Hillsborough has within it’s small borders much to admire and love. In addition to the fine men who worked on my Fiona, there’s a great little eatery where they make their own bread and serve home-style meals, and put their tea in tea pots. If you drink tea, you know how disappointing it is to order a cup of tea, and get a tea bag, plopped into water that’s been warmed in a coffee pot on the coffee pot warmer, in a mug that wouldn’t satisfy a little kid at a child’s tea party! Really, people. Put it in a pot and make the water hot. All the tea drinkers in the world will cry tears of joy over their pekoe leaves. But, we are in Hillsborough, where there are churches made of wood, with old stained glass windows, and carefully tended grave yards, the markings smoothed over by years of rain, snow, sun and time. There is one Victorian house after another, each more interesting and lovely than the last, each begging for your appreciation. All of this on a coastline that rivals any I have seen in my life, with weather that I could live under happily, because it changes every moment. The graveyard you just saw, backed by a river, is now gloomy, now comforting, now wet and stormy. You would never know, until being here, that brown came in so many shades, each one more resplendent and satisfying than the last and in the form of a river. Or that a sky can go from threatening to awakening in the flash of a camera. All this you see, and accompanying it, are roads that slope and sway, grass that dances, people who by and large seem happy, and then there are the Hopewell Rocks, mere minutes away. And I got all of this by taking the “scenic route,” in a 1977 GMC without an alternator belt.  When did you last take the scenic route, dear reader?


3 Comments (+add yours?)

  1. John C.
    Aug 11, 2010 @ 02:11:01

    Yesterday, actually. Driving home from visiting my Mom in Toledo, instead of taking the Ohio and Pennsylvania Turnpikes we (my sister, nephew and niece) drove took the backroads through central Ohio Amish country, then into West Virginia, Pennsylvania and far Western Maryland. Stopped for a picnic lunch and also for some homemade ice cream.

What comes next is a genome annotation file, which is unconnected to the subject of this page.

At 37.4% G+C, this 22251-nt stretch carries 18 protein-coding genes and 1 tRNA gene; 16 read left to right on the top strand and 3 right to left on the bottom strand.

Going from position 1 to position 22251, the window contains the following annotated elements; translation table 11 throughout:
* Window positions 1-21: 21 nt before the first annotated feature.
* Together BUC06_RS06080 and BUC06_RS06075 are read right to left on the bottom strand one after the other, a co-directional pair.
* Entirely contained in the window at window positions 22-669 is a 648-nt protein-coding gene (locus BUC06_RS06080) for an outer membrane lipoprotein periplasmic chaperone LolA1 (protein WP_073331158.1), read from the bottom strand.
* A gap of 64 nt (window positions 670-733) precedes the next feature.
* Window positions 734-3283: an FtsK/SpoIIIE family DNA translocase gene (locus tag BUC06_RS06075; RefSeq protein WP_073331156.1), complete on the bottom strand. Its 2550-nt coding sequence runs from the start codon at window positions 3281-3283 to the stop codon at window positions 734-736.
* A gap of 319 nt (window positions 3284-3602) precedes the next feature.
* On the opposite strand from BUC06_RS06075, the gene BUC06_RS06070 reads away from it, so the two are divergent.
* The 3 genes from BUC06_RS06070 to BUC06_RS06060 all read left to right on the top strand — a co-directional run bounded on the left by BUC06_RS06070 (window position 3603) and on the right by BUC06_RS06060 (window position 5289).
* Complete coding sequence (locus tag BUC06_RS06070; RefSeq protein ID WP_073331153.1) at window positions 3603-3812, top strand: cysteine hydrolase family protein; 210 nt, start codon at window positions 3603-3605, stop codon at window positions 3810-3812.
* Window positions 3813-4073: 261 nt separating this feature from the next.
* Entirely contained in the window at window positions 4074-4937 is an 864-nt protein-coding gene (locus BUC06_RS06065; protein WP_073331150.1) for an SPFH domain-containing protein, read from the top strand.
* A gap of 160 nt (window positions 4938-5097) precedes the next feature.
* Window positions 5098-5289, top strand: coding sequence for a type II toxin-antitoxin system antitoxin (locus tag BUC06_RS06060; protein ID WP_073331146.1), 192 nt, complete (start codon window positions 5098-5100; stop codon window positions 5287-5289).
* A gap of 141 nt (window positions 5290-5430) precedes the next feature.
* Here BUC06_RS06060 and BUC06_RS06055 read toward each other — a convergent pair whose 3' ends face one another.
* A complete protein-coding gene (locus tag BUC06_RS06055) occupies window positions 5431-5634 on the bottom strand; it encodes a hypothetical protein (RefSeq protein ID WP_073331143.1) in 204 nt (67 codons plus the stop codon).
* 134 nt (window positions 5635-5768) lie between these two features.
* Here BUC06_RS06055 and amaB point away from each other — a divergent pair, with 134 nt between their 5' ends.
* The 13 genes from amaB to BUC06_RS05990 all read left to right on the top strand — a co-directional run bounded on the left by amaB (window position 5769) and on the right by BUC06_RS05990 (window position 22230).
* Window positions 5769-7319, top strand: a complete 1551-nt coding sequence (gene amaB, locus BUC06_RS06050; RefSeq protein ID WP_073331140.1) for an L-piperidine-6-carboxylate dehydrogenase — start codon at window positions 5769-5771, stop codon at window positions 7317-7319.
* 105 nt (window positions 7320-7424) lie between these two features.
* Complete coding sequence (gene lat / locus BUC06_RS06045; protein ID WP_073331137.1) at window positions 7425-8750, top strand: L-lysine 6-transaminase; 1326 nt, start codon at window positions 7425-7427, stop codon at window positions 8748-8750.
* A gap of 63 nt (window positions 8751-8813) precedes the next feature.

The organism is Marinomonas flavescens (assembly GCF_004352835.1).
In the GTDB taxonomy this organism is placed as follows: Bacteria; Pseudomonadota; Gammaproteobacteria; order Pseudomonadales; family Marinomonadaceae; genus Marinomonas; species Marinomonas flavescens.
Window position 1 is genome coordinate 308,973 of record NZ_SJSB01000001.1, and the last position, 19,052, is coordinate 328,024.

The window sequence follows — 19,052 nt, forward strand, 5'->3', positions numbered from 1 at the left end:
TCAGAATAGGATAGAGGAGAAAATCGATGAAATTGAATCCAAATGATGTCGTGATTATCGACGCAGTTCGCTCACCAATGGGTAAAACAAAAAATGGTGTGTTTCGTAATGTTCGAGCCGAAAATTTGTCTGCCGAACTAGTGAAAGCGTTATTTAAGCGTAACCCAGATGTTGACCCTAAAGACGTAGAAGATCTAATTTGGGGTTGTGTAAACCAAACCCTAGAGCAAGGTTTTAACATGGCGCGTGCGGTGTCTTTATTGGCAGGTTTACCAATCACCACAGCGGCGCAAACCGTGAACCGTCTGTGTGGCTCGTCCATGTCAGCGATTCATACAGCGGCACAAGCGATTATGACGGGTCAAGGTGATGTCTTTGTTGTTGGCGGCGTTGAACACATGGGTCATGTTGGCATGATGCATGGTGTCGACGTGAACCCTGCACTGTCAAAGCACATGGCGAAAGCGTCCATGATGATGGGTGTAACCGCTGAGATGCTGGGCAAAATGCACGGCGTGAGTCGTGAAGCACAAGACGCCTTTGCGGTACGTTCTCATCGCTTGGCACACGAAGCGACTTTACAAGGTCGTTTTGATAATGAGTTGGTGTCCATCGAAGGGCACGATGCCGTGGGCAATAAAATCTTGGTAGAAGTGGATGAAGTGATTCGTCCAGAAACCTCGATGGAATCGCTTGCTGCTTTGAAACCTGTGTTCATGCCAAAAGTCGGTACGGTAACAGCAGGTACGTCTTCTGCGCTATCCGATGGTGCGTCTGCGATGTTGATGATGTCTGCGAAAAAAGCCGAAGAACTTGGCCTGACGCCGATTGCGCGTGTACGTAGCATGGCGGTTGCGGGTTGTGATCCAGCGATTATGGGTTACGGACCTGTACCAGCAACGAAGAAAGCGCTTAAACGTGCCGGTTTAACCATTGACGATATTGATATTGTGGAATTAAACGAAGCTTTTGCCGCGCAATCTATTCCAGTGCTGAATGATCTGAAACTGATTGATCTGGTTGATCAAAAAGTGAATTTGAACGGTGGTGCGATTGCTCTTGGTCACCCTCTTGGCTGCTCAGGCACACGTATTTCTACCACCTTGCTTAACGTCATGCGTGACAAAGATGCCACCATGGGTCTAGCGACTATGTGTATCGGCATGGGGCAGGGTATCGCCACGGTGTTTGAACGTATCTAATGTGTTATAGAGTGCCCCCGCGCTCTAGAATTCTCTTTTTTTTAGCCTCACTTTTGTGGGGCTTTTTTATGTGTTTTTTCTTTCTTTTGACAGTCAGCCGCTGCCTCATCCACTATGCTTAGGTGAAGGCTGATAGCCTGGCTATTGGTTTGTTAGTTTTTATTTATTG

I highly recommend an occasional digression.


  2. Sandy Black
    Aug 11, 2010 @ 15:20:12

    First of all, I have to commend you and your mother for taking on such an amazing adventure….It can be a little scary out there (especially in a 1977 RV) I am Brian’s wife and I have to thank you for writing your blogs and for showing us all the beauty that is out there if we just take a moment to look at it. I’ve forgotten just how beautiful it is here…as humans, we tend to take things for granted….but today and everyday to come, I will go out and look around me and breathe in all of it’s beauty….so thank you…
    Safe Travels and God Bless You♥


  3. Michelle
    Aug 13, 2010 @ 02:42:38

    My goodness. I almost feel so guilty about recommending Fiona but then again, no one, not even Bounds with his infinite stories of breakdowns could have forseen this. I AM glad you are in good spirits and finding beauty and tea. You need to be sponsored by the mechanics of Canada! The explorer does not get into this much trouble. Maybe we should’ve named her Tinkerbelle- the tinker fairies can fix and build anything.